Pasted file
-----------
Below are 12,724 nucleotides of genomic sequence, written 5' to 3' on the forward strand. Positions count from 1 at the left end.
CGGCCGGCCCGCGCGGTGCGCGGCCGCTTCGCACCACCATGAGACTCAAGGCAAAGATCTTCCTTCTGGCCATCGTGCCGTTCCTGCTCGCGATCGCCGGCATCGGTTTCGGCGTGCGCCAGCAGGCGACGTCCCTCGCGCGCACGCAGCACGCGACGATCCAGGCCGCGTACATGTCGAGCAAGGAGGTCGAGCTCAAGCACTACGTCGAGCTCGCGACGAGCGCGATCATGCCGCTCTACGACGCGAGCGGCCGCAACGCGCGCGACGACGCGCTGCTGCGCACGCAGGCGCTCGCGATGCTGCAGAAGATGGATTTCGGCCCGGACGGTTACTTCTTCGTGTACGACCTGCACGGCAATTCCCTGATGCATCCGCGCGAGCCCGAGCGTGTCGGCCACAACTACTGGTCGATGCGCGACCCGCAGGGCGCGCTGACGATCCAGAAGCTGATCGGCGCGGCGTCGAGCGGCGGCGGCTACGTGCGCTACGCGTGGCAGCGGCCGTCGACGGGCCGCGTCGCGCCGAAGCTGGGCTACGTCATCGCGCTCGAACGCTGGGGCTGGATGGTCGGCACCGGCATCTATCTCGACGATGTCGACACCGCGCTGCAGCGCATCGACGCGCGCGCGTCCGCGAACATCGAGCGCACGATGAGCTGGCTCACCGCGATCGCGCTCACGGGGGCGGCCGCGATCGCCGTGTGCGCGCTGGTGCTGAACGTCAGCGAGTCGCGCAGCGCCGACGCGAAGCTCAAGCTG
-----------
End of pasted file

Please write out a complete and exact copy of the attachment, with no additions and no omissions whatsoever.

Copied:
Below are 12,724 nucleotides of genomic sequence, written 5' to 3' on the forward strand. Positions count from 1 at the left end.
CGGCCGGCCCGCGCGGTGCGCGGCCGCTTCGCACCACCATGAGACTCAAGGCAAAGATCTTCCTTCTGGCCATCGTGCCGTTCCTGCTCGCGATCGCCGGCATCGGTTTCGGCGTGCGCCAGCAGGCGACGTCCCTCGCGCGCACGCAGCACGCGACGATCCAGGCCGCGTACATGTCGAGCAAGGAGGTCGAGCTCAAGCACTACGTCGAGCTCGCGACGAGCGCGATCATGCCGCTCTACGACGCGAGCGGCCGCAACGCGCGCGACGACGCGCTGCTGCGCACGCAGGCGCTCGCGATGCTGCAGAAGATGGATTTCGGCCCGGACGGTTACTTCTTCGTGTACGACCTGCACGGCAATTCCCTGATGCATCCGCGCGAGCCCGAGCGTGTCGGCCACAACTACTGGTCGATGCGCGACCCGCAGGGCGCGCTGACGATCCAGAAGCTGATCGGCGCGGCGTCGAGCGGCGGCGGCTACGTGCGCTACGCGTGGCAGCGGCCGTCGACGGGCCGCGTCGCGCCGAAGCTGGGCTACGTCATCGCGCTCGAACGCTGGGGCTGGATGGTCGGCACCGGCATCTATCTCGACGATGTCGACACCGCGCTGCAGCGCATCGACGCGCGCGCGTCCGCGAACATCGAGCGCACGATGAGCTGGCTCACCGCGATCGCGCTCACGGGGGCGGCCGCGATCGCCGTGTGCGCGCTGGTGCTGAACGTCAGCGAGTCGCGCAGCGCCGACGCGAAGCTCAAGCTG